Remembering the Forgotten War
posted at 8:05 pm on June 25, 2010 by Cassy Fiano
Originally posted at Hard Corps Wife:
Today is the 60th anniversary of start of the Korean War. It’s now come to be remembered as America’s Forgotten War, a sad statement in and of itself, considering the tens of thousands of lives we lost in that war. Here’s a quote to remind you of how bad it was in Korea, courtesy of Blackfive:
“The thing that bothered me worse than anything that winter was the cold. I’d always gone through life bitching about it being too hot or too cold; during the pullback from the Yalu, I decided I would never complain about the heat again if I could only just get warm. And the thing you had to realize, with life expectancy being what it was on the battlefield, was that chances were you weren’t going to live until spring anyway. You had to realize that you might never get warm again.”
– Col. Allan D. Bell, Jr. USA, Ret.
G/27th Artillery Forward Observer
Some poignant thoughts from Rabbi Brad Hirschfield:
Sixty years ago today, North Korean soldiers crossed the 38th Parallel and began the Korean War – what has come to be called America’s Forgotten War. Oddly, by naming it the Forgotten War, it began to be remembered, and that raises the larger questions of why we forget or remember events in our lives and in our history.
Do we forget because it’s too painful to recall? Perhaps it’s because the forgotten events simply have no meaningful place in our lives. After all, nothing is simply remembered for its own sake. With nothing to attach to in our ongoing lives, nothing can be remembered.
On the other hand, we are always free to create pegs in our current lives upon which to hang memories that we hope to preserve. But that just begs the question of why we feel compelled to create those pegs.
Ultimately memory is not simply a fact or reality; it is something to be created and pursued. And in many ways, so is forgetting, which brings me back to Korea. Why is it that a conflict that dragged on (why, by the way, do conflicts always “drag on”?) and ultimately cost 2 million lives, including the lives of 54,000 U.S. military personnel, went largely ignored and mostly forgotten for so many years? And why now are we returning to try and recall it with everything from national memorials to TV shows and books about “America’s Forgotten War”?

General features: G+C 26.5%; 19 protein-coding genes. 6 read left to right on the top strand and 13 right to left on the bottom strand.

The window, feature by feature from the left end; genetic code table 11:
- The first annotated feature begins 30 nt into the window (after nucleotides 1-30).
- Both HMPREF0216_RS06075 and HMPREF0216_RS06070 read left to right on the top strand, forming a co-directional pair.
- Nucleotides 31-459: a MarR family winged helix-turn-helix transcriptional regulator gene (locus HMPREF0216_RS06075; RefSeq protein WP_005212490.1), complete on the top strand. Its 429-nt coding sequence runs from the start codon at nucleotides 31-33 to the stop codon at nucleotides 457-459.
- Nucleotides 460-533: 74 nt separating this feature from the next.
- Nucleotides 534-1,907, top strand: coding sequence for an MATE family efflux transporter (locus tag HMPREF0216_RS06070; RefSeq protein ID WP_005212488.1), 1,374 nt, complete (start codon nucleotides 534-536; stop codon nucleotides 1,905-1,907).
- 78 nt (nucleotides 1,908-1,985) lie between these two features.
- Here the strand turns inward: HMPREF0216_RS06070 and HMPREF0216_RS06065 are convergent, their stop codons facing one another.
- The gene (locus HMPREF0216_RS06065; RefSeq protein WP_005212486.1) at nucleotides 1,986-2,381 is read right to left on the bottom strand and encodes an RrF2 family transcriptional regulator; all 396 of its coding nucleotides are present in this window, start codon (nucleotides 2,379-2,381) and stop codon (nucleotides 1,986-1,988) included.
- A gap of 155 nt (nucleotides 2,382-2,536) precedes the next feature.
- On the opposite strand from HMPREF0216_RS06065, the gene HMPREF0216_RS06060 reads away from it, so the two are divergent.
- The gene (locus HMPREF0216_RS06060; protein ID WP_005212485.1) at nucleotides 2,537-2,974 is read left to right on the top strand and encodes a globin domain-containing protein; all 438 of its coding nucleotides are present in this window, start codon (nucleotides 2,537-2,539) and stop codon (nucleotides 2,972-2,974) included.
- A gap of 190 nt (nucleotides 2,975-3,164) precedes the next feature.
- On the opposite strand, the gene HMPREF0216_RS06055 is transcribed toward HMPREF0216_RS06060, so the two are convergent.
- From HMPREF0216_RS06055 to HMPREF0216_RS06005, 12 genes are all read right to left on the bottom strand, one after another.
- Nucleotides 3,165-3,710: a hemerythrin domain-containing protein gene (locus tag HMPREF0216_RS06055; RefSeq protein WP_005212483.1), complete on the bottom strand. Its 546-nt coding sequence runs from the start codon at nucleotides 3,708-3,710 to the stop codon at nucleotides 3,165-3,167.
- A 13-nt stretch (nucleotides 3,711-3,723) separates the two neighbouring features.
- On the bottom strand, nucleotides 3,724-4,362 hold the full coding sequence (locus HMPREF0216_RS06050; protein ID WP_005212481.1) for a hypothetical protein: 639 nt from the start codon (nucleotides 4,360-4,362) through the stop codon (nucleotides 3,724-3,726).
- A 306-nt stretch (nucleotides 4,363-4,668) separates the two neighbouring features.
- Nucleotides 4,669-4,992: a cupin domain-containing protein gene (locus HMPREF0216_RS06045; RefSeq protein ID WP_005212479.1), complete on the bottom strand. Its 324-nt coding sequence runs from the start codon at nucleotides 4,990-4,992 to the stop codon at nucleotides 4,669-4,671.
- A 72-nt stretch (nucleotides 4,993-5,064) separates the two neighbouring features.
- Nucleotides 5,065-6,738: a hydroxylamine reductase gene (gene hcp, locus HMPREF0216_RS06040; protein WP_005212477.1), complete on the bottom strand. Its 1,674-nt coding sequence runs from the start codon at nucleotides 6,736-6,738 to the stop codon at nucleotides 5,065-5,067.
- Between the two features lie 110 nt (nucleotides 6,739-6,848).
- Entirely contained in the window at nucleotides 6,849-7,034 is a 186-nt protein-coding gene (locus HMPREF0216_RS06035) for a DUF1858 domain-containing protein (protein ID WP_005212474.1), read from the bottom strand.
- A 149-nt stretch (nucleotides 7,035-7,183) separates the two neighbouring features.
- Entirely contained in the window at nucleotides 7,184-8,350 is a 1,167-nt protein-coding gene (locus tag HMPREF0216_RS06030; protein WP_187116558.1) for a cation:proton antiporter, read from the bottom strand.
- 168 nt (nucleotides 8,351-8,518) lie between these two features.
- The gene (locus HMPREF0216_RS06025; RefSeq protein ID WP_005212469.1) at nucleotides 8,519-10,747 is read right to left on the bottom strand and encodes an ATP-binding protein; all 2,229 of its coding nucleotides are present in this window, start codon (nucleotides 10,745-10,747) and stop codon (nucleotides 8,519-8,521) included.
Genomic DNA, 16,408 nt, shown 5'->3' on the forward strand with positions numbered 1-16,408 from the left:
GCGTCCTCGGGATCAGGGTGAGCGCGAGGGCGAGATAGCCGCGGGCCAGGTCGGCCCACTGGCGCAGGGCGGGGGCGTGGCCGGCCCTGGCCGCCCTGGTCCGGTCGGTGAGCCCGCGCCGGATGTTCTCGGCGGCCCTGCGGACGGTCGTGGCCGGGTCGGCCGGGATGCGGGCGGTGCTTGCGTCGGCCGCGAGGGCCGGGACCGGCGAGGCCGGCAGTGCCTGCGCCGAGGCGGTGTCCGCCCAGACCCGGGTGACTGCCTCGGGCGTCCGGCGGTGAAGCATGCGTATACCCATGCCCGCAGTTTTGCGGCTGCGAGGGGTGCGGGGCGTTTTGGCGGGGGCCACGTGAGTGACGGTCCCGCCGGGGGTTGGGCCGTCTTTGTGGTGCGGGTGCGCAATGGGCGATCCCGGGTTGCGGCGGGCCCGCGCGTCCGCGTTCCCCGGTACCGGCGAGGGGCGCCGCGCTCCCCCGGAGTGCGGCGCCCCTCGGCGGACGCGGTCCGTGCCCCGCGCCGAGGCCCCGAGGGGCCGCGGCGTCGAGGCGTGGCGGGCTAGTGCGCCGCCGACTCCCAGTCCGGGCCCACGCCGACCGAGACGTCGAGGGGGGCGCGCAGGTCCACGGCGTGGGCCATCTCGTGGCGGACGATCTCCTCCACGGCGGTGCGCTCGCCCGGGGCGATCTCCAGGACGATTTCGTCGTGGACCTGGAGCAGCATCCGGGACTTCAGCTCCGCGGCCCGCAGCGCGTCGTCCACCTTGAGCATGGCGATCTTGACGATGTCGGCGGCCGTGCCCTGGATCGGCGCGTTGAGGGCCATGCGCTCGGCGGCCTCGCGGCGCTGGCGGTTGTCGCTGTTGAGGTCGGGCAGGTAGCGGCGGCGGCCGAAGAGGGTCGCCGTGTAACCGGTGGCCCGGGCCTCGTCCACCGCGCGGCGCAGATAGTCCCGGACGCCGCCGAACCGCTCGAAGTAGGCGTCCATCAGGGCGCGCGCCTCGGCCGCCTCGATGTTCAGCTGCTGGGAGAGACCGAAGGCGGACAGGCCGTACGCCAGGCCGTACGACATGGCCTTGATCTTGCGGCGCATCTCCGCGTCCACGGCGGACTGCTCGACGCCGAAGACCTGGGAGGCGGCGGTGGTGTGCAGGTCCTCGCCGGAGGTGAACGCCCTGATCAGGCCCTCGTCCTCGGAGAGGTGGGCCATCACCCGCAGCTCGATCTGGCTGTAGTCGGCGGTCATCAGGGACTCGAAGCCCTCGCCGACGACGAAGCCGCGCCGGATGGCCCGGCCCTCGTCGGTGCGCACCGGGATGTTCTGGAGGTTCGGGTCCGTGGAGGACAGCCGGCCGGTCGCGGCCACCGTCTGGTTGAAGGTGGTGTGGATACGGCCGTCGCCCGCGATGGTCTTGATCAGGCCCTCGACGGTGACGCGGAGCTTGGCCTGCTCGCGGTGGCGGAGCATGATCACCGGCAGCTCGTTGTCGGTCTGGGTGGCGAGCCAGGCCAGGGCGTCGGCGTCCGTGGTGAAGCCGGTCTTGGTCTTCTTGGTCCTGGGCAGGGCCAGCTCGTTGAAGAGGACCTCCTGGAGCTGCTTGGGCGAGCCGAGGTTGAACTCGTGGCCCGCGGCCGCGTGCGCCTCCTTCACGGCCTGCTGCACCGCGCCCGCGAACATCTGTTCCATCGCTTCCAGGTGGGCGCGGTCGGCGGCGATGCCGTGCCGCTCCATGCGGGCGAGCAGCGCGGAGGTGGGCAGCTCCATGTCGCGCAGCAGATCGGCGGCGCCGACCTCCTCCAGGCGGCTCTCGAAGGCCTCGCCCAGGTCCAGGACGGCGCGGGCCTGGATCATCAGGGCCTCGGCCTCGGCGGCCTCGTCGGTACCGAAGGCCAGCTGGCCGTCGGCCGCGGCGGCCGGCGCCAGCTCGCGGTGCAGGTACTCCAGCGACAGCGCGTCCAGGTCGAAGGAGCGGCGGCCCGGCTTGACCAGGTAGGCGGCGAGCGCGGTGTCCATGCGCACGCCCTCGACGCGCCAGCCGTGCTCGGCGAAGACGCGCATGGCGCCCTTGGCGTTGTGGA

Could it be that with fewer and fewer World War II veterans around, we need new faces to fill out the picture of our nation’s past? Is it that the squeakiest wheel really does get the grease? Could it be that poised between the heroic victors of WWII and the angry voices about Vietnam ─ the quiet soldiers who fought an ambiguous conflict with an ambiguous ending, at a time when ambiguity was discouraged even more harshly than today ─ neither they nor we knew how to remember what happened?
The Korean War has been overshadowed by the simple fact that it was sandwiched between World War II and the Vietnam War. It’s easy to overlook. My grandfather served in the Navy during the Korean war, and fought on the ground there. We owe it to those heroes who fought so valiantly and especially to those who gave their lives to not forget them.
It’s not so much to ask, really. To remember. Something so little, yet so difficult to do.
Remember Korea today, and especially remember the heroes who fought there.
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